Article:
RADx-UP Offers Innovative Support Opportunities
Before any nation can safely return to business as usual, it will be essential to develop and deliver effective COVID-19 testing that is available to everyone.
To address this need, the US National Institutes of Health (NIH) announced it is rising to this challenge through the Rapid Acceleration of Diagnostics (RADx) initiative, which is a national call for scientists and organizations to advance their innovative testing ideas and strategies.
The NIH stated on June 23, 2020, ‘to speed innovation in the development, commercialization, and implementation of technologies for COVID-19 testing, NIH will use a variety of mechanisms, including extramural grants, contracts, and cooperative agreements, to move more advanced diagnostic technologies swiftly through the development pipeline toward commercialization and widespread availability — with the goal of making millions of tests available to Americans each week, especially those most vulnerable to and disproportionately affected by COVID-19.’
One of the four RADx components, RADx Underserved Populations (RADx-UP) will establish a network of community-engaged projects to improve access to and acceptance of COVID-19 testing for underserved and vulnerable populations who are disproportionately affected by COVID-19.
This includes populations most affected by health disparities, particularly African Americans, Hispanics or Latinos, and American Indians/Alaska Natives; those in nursing homes, jails, rural areas, or underserved urban areas; pregnant women; and the homeless.
The overarching goal of RADx-UP is to understand the factors associated with disparities in COVID-19 morbidity and mortality and, ultimately, to mitigate them through enhanced access to or acceptance of testing.
RADx-UP will utilize implementation science projects to learn how to increase uptake of viral testing and engagement with care in these populations, who are disproportionately affected by, have the highest infection rates of, or are most at risk for complications or poor outcomes from the COVID-19 pandemic.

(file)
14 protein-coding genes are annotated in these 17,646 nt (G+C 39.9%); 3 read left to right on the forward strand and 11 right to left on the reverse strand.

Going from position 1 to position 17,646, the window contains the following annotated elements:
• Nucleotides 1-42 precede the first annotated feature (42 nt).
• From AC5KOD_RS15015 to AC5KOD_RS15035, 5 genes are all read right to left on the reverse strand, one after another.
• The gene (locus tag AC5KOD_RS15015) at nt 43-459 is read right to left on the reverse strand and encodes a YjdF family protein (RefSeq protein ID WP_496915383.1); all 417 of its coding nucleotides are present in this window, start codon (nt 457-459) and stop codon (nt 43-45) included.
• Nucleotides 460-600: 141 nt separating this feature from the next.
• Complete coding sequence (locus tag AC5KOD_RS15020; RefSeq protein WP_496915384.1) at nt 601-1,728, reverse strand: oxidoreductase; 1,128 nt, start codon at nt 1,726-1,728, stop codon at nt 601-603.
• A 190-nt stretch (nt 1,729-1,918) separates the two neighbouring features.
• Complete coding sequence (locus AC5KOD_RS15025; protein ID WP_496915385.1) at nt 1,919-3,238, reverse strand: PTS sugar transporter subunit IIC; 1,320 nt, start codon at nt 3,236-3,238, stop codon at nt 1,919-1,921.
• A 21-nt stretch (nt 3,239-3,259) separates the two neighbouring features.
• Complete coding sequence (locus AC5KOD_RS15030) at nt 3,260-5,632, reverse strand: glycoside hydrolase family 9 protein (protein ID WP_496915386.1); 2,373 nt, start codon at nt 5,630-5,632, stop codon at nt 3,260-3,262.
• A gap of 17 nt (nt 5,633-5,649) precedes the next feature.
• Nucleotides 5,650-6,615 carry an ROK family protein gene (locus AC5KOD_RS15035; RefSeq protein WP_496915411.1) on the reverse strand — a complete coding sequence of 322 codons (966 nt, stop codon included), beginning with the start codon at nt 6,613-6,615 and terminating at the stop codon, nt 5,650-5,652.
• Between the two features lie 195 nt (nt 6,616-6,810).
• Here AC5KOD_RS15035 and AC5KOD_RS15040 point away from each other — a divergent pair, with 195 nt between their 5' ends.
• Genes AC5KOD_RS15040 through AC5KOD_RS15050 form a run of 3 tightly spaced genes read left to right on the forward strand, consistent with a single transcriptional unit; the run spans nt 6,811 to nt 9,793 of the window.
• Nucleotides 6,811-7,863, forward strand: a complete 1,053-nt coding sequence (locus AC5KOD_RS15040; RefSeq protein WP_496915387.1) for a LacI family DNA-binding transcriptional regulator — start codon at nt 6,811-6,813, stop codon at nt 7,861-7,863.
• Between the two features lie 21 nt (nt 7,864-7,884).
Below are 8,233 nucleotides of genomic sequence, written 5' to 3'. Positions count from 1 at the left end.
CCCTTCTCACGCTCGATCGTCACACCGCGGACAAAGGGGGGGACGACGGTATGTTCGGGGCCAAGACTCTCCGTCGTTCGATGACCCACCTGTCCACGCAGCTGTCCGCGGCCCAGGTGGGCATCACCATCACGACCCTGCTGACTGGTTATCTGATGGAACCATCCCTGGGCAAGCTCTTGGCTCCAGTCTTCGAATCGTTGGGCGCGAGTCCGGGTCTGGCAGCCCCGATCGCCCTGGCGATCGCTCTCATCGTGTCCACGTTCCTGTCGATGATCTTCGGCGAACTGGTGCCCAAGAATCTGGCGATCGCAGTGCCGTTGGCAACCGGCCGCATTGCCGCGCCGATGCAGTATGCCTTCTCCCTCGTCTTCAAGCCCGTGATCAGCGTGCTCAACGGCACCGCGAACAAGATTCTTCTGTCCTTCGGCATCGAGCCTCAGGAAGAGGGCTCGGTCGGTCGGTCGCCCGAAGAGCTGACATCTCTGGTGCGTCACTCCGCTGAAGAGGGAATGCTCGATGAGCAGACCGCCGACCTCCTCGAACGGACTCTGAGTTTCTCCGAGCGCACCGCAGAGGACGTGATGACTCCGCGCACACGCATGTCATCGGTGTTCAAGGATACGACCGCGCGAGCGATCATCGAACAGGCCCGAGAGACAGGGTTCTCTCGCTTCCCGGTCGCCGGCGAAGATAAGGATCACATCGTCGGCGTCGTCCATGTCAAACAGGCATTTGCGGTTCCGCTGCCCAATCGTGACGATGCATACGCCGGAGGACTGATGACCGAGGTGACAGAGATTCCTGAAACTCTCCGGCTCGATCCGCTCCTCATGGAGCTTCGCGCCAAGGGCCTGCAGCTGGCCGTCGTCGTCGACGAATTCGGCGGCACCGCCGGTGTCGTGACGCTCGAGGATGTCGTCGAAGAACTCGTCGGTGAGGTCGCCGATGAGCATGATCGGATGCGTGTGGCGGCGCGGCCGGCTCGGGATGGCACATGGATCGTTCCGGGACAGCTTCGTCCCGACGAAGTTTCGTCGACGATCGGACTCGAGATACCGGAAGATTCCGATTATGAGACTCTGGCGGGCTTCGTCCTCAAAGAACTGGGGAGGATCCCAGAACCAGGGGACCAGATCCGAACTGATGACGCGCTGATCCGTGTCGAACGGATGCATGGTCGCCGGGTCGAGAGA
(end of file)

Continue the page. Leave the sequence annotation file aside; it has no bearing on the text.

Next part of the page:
Specific activities of RADx-UP may include establishing multiple clinical research sites across the country to conduct real-time evaluations of a variety of testing methods in specific populations, areas, and settings, as well as encouraging collaboration between the program sites and the community — such as tribal health centers, places of worship, homeless shelters, and prison systems — to identify and address their unique needs.
This initiative will also develop testing strategies to apply the technological advances emerging from the various RADx efforts in real-world settings.
The RADx-UP program includes four associated funding opportunity announcements.
The first funding opportunity is a limited solicitation targeting networks and consortia with established research infrastructures and community partnerships with underserved and vulnerable communities.
The goal of this funding opportunity is to better understand COVID-19 testing patterns and implement strategies or interventions with the potential to rapidly increase reach, access, acceptance, uptake, and sustainment of FDA-authorized and approved diagnostics among vulnerable populations in underserved geographic locations.
The second funding opportunity has a similar focus but shifts the pool of grants eligible for supplements to individual research awards that include community-collaborations or partnerships to support COVID-19 testing, or that have the capacity to ramp up quickly, to reach underserved or vulnerable populations.
The third funding opportunity addresses the urgent need to understand the social, ethical, and behavioral implications of COVID-19 testing among underserved and/or vulnerable populations across the United States.
The final funding opportunity will fund a single organization to create a Coordination and Data Collection Center that will serve as a national resource, working with NIH scientific staff, and consortium members to coordinate and facilitate research activities across the programs supported by the funding opportunities identified above.
To achieve this goal, NIH said it is partnering with other government organizations including the Biomedical Advanced Research and Development Authority, the Centers for Disease Control and Prevention, the Defense Advanced Research Projects Agency, the Health Resources and Services Administration, and the U.S. Food and Drug Administration.
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